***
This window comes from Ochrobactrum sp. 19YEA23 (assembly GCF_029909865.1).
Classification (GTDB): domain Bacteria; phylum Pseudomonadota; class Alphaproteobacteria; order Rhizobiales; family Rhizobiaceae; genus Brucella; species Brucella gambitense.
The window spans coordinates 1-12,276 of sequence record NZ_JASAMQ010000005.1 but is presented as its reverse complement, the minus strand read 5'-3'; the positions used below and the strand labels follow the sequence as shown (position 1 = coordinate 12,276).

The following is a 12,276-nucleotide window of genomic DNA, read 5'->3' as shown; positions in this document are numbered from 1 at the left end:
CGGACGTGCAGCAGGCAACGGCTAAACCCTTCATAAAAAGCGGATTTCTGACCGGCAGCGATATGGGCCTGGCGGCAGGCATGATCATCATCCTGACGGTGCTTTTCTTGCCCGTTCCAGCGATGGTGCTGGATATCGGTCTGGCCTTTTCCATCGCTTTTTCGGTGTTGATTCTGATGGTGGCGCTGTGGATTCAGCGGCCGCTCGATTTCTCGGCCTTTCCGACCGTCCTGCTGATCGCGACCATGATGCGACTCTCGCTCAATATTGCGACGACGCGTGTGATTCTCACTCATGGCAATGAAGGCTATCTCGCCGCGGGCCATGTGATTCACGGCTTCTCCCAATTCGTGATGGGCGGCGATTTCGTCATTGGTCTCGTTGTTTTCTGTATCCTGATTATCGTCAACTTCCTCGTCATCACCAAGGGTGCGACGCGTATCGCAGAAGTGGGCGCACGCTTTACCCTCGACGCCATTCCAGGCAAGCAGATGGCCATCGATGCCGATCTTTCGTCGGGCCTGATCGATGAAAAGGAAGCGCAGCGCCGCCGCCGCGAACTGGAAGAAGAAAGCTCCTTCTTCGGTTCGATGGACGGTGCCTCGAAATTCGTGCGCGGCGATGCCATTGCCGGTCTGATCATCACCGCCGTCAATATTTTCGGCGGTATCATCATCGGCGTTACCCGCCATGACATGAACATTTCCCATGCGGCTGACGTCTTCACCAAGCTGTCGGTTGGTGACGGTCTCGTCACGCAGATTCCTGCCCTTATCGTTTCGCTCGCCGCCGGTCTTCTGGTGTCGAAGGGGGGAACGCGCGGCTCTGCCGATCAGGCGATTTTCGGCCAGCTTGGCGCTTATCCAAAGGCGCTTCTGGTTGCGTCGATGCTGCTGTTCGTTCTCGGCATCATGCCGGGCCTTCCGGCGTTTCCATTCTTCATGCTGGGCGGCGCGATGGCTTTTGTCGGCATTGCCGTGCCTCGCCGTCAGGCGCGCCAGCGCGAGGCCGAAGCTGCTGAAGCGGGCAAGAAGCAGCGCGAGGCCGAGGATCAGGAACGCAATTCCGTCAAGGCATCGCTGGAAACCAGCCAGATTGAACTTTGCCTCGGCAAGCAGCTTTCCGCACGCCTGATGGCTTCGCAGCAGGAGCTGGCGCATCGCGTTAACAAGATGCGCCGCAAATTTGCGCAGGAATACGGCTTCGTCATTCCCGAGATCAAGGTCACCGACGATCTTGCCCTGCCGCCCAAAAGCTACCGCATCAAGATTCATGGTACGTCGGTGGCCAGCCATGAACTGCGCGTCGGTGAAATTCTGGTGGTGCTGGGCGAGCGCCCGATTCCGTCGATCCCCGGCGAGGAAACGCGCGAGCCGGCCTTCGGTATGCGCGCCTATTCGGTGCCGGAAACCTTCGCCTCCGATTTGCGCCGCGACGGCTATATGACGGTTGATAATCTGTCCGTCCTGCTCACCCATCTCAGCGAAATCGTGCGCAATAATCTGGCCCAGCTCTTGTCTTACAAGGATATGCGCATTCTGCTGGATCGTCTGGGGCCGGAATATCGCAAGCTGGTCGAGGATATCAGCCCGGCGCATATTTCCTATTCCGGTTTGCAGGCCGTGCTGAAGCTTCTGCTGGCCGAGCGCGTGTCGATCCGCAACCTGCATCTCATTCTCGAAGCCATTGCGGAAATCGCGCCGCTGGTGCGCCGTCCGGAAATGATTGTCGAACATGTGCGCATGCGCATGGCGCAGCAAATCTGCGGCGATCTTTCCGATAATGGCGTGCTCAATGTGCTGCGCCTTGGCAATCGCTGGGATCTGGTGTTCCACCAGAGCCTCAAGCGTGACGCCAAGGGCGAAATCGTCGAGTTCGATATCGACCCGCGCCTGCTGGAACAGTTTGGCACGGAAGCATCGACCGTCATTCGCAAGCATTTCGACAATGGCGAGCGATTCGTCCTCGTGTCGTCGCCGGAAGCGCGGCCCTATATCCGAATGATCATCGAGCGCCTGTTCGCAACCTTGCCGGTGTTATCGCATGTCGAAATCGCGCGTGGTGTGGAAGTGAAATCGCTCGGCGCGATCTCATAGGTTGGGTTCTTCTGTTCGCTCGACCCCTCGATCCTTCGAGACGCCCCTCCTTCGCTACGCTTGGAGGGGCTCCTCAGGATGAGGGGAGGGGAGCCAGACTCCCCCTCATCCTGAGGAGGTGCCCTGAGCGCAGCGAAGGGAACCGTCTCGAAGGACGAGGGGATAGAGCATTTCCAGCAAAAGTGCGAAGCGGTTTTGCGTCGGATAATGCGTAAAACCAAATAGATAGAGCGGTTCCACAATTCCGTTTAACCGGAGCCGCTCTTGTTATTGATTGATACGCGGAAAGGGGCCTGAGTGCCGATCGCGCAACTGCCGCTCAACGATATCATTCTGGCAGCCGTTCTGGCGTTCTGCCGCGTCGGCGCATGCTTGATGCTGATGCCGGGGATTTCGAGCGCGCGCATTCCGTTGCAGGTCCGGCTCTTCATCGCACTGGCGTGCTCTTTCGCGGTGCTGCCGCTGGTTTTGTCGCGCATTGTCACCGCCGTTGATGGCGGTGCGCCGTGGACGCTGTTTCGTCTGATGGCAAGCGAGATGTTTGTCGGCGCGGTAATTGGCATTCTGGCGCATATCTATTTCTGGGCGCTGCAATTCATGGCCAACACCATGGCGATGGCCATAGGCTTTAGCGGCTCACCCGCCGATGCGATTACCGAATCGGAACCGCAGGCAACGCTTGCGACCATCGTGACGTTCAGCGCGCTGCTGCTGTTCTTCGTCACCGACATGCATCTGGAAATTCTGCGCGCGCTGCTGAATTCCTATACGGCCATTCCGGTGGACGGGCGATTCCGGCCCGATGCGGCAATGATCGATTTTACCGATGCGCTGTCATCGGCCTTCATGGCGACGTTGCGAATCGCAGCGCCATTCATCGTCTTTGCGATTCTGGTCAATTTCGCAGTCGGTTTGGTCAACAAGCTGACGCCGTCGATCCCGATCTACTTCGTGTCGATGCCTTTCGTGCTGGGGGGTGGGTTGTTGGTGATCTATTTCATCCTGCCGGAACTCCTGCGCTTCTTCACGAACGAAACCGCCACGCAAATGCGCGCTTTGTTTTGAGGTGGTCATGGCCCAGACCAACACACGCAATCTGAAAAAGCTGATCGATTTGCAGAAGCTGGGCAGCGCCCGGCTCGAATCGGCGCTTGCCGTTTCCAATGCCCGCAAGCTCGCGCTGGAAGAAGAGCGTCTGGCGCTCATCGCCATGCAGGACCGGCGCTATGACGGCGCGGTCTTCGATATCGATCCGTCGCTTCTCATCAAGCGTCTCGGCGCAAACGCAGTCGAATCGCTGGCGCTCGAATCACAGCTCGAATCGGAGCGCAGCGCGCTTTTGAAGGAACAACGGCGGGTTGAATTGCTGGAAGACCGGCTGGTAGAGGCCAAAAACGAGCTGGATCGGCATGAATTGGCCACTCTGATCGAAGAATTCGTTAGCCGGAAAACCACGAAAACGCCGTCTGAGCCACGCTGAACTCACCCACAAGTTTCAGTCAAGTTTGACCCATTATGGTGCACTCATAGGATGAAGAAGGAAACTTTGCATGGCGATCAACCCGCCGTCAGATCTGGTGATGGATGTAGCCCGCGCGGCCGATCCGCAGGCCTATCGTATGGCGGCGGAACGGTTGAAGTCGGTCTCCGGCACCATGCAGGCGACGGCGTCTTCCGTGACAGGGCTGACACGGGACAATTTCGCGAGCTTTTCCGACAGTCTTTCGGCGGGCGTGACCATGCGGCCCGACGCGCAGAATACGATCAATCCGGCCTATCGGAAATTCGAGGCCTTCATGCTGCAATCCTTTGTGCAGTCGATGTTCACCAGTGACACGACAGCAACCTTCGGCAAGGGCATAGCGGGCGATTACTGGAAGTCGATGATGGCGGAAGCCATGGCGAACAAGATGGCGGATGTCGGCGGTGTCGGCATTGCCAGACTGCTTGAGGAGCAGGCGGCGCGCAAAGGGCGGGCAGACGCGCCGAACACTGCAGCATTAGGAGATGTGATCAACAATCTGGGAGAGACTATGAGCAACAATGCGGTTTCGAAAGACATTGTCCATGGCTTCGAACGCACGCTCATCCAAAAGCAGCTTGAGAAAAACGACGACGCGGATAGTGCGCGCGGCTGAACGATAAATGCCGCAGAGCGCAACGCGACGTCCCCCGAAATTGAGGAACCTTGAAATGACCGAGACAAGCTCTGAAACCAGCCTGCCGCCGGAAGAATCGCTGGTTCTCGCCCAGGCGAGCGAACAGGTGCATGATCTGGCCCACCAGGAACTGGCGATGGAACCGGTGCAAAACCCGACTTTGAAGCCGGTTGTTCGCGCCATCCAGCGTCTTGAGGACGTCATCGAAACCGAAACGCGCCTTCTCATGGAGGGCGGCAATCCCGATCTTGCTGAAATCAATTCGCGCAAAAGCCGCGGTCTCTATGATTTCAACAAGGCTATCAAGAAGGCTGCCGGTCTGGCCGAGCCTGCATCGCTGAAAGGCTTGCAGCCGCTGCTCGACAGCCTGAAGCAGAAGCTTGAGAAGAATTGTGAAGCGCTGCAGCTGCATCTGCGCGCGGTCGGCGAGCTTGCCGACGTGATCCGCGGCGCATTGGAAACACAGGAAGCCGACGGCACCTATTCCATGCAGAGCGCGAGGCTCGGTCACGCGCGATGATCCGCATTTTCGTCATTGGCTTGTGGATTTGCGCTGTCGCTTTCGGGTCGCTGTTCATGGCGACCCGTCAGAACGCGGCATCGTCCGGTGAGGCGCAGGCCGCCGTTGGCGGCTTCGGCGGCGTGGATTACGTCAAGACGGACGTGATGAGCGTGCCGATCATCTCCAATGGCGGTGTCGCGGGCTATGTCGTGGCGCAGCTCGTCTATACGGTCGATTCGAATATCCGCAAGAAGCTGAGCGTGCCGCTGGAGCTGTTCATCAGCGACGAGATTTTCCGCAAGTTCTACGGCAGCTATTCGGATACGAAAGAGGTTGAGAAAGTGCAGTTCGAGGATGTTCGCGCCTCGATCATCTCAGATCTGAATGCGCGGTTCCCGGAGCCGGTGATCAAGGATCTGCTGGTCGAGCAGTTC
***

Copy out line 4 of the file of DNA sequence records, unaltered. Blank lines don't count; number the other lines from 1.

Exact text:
The following is a 12,276-nucleotide window of genomic DNA, read 5'->3' as shown; positions in this document are numbered from 1 at the left end: